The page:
With these alternatives in hand, web designers set about using what little there was in interesting, and previously unseen ways.
Layouts took on some serious type effects, as well as displacement maps becoming a nice standard for "dirty/gritty type." While graphic letterforms and type effects were happening, a new minimalism was spawned as well. Depending on the screen based pixel, so-called "Pixelfonts" were given life.
Silkscreen, Sevenet, Mini7...all of these owe their fame to the ability to be used at low pixel sizes with great results on screen res pages. With Silkscreen having a base height of only 8 pixels, it saves a lot of screen real estate when used properly, AND is legible due to it's lack of anti-aliasing. These fonts, designed specifically to be clean at almost impossible sizes, formed the base of the new minimalism, and presently adorn a fair number of high, and mid-range design sites online. They are also seen in print magazines, where they are used to convey this very same minimalism that has started on the web.
Hmmm... print typography is borrowing from web typography? That's baffling!
What About the Future?
So, what's next for web based typography? Scalable Vector Graphics? Increased Flash support for type effects, and small, aliased text? No-one can tell, yet. GIF-text isn't disappearing in the foreseeable future, but with more software flooding the market at times, it's only a question of time before a logical typeface viewer is integrated into browsing.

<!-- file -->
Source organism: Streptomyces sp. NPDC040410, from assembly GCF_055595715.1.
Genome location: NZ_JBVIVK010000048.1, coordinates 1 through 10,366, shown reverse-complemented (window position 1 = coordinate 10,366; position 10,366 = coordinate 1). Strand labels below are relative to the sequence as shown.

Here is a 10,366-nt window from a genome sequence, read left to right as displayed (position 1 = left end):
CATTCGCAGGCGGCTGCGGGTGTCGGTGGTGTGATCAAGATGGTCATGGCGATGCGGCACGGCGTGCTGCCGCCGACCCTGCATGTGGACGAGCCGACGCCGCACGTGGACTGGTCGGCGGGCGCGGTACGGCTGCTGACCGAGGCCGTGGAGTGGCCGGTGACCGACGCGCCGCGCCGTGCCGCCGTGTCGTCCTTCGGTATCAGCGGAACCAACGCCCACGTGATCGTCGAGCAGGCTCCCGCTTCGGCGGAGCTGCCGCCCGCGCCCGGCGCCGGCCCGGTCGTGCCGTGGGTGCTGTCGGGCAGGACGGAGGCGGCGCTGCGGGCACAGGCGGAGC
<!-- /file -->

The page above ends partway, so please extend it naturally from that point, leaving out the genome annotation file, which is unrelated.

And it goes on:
Print design will always differ from web work. That's a solid axiom of the differences between media. However, as type on the web continues to evolve, and more amazing typographers get deep set in the ways of "web kung fu," those differences will get smaller when considered in the context of type alone.
Until then, pass the 10px Verdana and a global stylesheet. I'm about to get a little nutty.
Peter Fielding makes the pretty things for Pixelflo.com, while he hunkers down in the frozen tundra of western Canada. Receiving his email by data dog sled, he is most often found lighting miniature garbage can fires for the homeless baby seals that power his cpu, and lobbying for the inclusion of Full Contact Page Design in the next Winter Olympics.